Super funds were again in positive territory in April with the median growth fund (61 to 80% growth assets) up 1.5%.  This was the eighth month of positive performance out of the past ten, and the cumulative return for the financial year to date now stands at an impressive 10.1%.

All major asset sectors delivered positive returns in April, led by listed shares and property.  Australian shares were up 1%, while international shares advanced 1.1% in hedged terms.  However with the slide in the value of the Australian dollar over the month (down from US$0.76 to US$0.75), the return in unhedged terms was boosted to 3.6%.  Listed property also delivered strong returns, with Australian and global REITs up 2.6% and 1.2%, respectively.
 
Chant West director, Warren Chant says: "Growth funds have performed better than expected over the first ten months of the 2017 financial year.  With the cumulative return sitting at 10.1%, it is almost certain that they'll finish the year in the black for the eighth consecutive time – and quite possibly in the double digits.  This is particularly impressive given that we're still in a period of considerable uncertainty, both economic and political.  It seems investors are looking through the uncertainty and focusing on the economic and market outlook, which is certainly looking better than it did 12 months ago.
 
"In the US, share markets were up in April but the initial growth estimate of 0.7% annualised for the March quarter was disappointing.  However, this can be attributed partly to seasonal factors, and commentators are saying that it's not a true picture of the economy's health as employment and consumer confidence are both strong.
 
"In Europe, we again saw improving economic data in April.  Last week's French election result with Emmanuel Macron easily prevailing over his rival, the anti-immigration and anti-EU Marine Le Pen, provided much relief.  This is on the back of the Dutch election result two months ago, and together they have helped to alleviate some fears about stability in the region.
 
"In the Asia Pacific, China's economy continues to show signs of improvement.  It remains to be seen, however, whether President Trump's protectionist policies will ever make their way into law, in which case they may spark a trade war that could be damaging given China's importance as a global trading partner. 
 
"Back in Australia, the RBA kept interest rates on hold at 1.5% earlier this month, citing the improvement in the global economy.  The federal Budget was also handed down and, despite some contentious measures including an unprecedented levy on five major banks, has generally been well received."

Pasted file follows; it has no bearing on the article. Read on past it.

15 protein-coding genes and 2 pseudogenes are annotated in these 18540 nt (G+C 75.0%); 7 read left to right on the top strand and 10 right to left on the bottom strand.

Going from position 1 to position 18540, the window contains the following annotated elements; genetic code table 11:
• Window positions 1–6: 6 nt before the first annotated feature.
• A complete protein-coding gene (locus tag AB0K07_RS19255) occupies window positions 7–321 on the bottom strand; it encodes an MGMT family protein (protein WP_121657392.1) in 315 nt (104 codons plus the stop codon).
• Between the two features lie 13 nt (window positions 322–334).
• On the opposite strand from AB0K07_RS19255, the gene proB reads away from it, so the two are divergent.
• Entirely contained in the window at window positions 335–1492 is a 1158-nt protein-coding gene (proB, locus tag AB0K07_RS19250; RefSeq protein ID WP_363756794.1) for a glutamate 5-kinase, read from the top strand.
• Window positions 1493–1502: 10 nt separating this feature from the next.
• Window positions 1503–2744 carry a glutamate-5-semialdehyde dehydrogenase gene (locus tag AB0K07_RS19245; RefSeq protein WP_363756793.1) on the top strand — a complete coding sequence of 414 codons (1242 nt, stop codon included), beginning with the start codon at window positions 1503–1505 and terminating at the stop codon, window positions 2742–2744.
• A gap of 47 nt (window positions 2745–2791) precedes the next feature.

Table 1 compares the median performance for each fund category in Chant West's Multi-Manager Survey, ranging from All Growth to Conservative.  Over one, three, five and seven years, all risk categories have met their typical long-term return objectives, which range from CPI + 2% for Conservative funds to CPI + 5% for All Growth.  However, the GFC continues to weigh down the ten year returns with only the Conservative category meeting its objective over this period.  Over 15 years, only the All Growth category fell short of its objective having been hardest hit during the GFC.


MR-Table-1-May17.PNG
Source: Chant West
Note: Performance is shown net of investment fees and tax. It is before administration and advisor commissions.


Chart 1 compares the performance since July 1992 – the start of compulsory superannuation – of the Growth category median with the typical return objective for that category (CPI plus 3.5% per annum after investment fees and tax over rolling five year periods).  The healthy returns in recent years, and with the GFC period now out of the calculation, have seen the five year performance tracking well above that CPI plus 3.5% target.

 

MR-Chart-1-May17.PNG
Note: The CPI figure for April 2017 is an estimate.

Chart 2 compares the performance of the lower risk Conservative category (21 to 40% growth assets) median with its typical objective of CPI plus 2% per annum over rolling three year periods.  It shows that, now that the GFC years have faded into history, Conservative funds have also returned to exceeding their performance objectives.


MR-Chart-2-May17.PNG
Note:  The CPI figure for April 2017 is an estimate.

Retail funds edge out industry funds in April

Retail funds edged out industry funds in April, returning 1.6% (versus 1.4% for industry funds).  However, industry funds continue to hold the advantage over the longer term, having returned 5.4% per annum against 4.6% for retail funds over the ten years to April 2017, as shown in Table 2.


MR-Table-2-May17.PNG
Source:  Chant West
Note:   Performance is shown net of investment fees and tax.  It is before administration fees and adviser commissions.

 

 

 

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